A few days ago a friend sent me a link to Spring Boot. I have used Spring for a large number of projects over the years and the description of Spring Boot seemed to indicate it could remove a number of my biggest peeves. When I first used Spring I did not like the odd combination of XML and code that was necessary to create an application. The introduction of annotation based configuration and the ability to create an application with little to no XML has led to a more likable Spring. I particularly value the ease of dependency injection which aids in testing and MVC end point annotations. But, Spring still requires a great deal of setup and boilerplate to get even the simplest site up and running. Spring Boot seems to be the extension that finally makes Spring a go to tool not only for it's enterprisiness but also for its ease of deployment. To find out if this promis was true I stepped through a few examples, watched a bit of a video and set out to create a prototype as quickly as possible.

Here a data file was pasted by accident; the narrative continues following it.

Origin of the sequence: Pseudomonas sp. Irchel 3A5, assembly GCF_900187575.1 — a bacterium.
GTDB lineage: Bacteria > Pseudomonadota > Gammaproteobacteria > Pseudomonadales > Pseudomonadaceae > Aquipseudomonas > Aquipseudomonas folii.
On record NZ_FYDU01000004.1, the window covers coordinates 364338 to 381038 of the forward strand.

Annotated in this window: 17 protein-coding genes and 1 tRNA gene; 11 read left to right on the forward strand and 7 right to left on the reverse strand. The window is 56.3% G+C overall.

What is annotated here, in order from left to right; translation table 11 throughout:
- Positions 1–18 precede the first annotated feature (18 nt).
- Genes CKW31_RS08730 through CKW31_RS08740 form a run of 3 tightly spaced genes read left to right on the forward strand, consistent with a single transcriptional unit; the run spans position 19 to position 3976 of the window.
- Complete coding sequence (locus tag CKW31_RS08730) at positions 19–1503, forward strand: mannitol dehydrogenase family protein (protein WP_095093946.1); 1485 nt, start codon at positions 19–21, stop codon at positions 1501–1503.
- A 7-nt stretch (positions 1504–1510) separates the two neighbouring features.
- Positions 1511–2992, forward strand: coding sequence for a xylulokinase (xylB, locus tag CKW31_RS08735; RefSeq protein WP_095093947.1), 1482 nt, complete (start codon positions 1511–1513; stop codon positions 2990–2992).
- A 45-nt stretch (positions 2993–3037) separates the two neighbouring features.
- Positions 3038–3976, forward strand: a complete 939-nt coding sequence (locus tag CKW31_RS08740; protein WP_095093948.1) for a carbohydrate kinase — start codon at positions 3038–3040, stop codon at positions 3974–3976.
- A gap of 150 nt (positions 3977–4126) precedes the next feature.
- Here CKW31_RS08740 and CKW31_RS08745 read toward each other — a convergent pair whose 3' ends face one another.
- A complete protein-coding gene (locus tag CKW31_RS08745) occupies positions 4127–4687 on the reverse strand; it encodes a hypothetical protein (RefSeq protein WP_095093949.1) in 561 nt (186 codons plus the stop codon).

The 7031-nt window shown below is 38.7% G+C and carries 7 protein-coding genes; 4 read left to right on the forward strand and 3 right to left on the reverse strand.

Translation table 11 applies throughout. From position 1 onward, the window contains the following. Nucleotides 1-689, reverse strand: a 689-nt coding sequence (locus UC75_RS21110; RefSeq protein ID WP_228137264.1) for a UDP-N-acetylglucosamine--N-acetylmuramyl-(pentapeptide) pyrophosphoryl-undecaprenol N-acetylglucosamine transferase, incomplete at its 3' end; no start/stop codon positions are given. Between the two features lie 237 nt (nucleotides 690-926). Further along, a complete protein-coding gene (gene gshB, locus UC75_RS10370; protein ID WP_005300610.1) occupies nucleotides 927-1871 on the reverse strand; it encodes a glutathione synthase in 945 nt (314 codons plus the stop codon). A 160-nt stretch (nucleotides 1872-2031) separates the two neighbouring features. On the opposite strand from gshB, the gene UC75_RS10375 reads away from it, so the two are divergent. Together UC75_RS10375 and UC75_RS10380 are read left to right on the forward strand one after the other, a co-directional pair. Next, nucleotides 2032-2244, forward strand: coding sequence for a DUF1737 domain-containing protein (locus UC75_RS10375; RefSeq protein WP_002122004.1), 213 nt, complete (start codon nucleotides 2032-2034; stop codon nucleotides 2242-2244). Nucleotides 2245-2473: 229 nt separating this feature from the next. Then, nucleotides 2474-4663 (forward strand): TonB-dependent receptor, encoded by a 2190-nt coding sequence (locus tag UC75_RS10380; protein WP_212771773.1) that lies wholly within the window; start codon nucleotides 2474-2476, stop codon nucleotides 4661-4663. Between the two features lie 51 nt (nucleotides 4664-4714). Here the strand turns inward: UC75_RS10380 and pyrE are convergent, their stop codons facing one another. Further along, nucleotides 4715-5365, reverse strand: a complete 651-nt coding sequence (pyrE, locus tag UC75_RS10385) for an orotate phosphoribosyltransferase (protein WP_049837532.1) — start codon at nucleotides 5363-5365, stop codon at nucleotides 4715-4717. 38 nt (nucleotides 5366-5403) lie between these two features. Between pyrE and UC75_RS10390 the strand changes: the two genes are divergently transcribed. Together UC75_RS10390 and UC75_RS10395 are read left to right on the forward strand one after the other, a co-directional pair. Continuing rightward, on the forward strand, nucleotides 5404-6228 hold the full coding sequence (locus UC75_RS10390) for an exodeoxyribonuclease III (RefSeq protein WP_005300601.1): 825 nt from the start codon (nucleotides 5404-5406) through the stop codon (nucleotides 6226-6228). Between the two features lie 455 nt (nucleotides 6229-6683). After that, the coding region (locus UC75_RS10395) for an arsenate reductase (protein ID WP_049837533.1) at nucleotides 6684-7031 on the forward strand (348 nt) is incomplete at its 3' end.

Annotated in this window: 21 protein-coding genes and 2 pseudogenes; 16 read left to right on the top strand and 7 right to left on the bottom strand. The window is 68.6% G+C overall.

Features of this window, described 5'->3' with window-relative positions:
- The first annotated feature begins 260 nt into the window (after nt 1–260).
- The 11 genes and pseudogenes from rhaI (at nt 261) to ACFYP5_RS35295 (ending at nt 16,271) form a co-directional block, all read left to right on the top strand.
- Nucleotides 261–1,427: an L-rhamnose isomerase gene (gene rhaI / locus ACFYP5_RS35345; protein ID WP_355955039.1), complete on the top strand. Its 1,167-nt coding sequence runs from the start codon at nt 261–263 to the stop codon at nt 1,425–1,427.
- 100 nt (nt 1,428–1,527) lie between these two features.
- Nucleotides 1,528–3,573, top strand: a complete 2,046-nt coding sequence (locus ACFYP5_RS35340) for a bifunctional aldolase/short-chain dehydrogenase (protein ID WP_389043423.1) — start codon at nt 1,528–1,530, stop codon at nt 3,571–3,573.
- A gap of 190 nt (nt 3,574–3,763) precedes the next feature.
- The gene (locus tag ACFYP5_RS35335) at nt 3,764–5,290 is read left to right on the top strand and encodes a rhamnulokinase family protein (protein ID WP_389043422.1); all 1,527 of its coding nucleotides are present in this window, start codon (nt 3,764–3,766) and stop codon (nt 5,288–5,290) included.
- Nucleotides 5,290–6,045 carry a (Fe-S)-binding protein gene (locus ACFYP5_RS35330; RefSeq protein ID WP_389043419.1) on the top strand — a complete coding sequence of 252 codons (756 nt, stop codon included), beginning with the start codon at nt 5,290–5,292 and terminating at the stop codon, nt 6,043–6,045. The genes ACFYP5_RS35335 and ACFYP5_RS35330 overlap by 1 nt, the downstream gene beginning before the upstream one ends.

I was able to make a couple end points in small enough space I didn't even think it warranted a Github repo.

The code


With these two files and a simple: mvn spring-boot:run

You can point your browser at http://localhost:8080 and receive:

Some text from Spring Boot

Or http://localhost:8080/arguments?foo=test&bar=42 and receive:

The arguments are foo: test bar: 42

I consider that an excellent first test and as a result will look into more of what Spring Boot can offer.

Spring Boot has a familiar tagline full of phrases from popular frameworks. It is "opinionated" and "favors convention over configuration". But, given the promise it shows, it very well may be the tool that brings about the Spring framework renaissance.